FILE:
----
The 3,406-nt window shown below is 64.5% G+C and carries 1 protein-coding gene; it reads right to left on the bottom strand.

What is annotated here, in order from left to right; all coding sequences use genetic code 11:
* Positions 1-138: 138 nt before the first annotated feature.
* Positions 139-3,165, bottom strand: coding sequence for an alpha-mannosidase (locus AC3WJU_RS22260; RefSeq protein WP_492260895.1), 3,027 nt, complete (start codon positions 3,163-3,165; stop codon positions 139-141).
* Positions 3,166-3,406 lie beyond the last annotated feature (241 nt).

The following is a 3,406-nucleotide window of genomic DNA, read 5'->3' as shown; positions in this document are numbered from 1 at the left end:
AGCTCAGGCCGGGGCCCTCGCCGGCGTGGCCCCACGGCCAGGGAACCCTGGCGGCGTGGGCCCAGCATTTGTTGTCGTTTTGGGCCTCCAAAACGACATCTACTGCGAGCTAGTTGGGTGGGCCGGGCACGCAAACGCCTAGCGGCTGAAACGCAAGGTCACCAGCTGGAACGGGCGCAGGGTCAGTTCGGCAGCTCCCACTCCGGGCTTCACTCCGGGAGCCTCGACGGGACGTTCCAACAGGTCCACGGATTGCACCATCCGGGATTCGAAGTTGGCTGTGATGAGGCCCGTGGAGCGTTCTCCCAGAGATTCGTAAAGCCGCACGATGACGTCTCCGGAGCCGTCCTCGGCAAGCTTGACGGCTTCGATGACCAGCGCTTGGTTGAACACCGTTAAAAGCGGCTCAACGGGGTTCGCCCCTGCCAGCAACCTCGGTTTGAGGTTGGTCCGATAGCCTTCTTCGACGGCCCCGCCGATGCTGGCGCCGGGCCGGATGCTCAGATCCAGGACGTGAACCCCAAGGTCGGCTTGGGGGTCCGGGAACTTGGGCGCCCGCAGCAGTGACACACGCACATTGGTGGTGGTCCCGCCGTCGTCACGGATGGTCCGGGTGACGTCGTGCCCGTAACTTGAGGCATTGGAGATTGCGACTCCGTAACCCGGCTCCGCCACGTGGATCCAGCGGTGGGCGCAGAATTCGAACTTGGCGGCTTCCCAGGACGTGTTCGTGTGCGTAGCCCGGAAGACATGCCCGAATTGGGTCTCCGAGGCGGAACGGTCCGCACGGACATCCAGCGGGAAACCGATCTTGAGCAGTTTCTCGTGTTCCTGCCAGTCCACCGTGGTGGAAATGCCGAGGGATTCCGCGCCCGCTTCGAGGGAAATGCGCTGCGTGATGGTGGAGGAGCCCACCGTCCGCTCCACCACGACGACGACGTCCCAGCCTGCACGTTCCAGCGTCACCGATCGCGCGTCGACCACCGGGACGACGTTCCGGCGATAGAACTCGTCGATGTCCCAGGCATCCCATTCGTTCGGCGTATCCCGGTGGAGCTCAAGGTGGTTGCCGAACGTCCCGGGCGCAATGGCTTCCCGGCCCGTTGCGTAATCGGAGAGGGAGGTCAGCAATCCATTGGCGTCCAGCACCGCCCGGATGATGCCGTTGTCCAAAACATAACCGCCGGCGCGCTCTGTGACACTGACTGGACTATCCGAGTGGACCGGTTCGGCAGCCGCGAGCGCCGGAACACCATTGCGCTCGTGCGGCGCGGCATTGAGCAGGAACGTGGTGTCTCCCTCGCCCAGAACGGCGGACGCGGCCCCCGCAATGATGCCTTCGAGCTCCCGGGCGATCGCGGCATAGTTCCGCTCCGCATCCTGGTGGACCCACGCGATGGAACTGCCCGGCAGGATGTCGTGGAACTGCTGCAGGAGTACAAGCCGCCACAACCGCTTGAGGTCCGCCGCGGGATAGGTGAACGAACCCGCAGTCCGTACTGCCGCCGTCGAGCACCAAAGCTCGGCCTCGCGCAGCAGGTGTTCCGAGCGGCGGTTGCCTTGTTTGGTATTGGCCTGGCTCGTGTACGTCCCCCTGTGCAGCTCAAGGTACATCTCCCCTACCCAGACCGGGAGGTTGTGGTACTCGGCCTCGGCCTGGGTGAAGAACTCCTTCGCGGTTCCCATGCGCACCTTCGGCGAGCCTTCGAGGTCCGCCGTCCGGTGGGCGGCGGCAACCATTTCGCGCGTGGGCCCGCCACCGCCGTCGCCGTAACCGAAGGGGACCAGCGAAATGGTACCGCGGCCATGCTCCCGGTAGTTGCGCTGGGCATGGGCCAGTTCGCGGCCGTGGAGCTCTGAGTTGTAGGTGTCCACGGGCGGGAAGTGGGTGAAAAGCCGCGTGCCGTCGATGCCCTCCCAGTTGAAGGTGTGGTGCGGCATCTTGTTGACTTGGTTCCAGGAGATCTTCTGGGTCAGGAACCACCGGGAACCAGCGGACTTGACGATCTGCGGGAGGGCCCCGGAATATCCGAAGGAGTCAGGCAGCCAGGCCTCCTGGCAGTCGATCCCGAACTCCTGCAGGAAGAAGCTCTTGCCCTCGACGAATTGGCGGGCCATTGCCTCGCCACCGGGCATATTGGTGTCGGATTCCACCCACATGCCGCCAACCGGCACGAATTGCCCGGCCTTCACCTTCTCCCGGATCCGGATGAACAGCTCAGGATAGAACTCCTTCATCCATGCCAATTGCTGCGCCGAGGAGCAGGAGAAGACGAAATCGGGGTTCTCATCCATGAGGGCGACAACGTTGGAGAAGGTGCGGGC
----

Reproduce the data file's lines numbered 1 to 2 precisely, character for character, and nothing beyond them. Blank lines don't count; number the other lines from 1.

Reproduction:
The 3,406-nt window shown below is 64.5% G+C and carries 1 protein-coding gene; it reads right to left on the bottom strand.

What is annotated here, in order from left to right; all coding sequences use genetic code 11: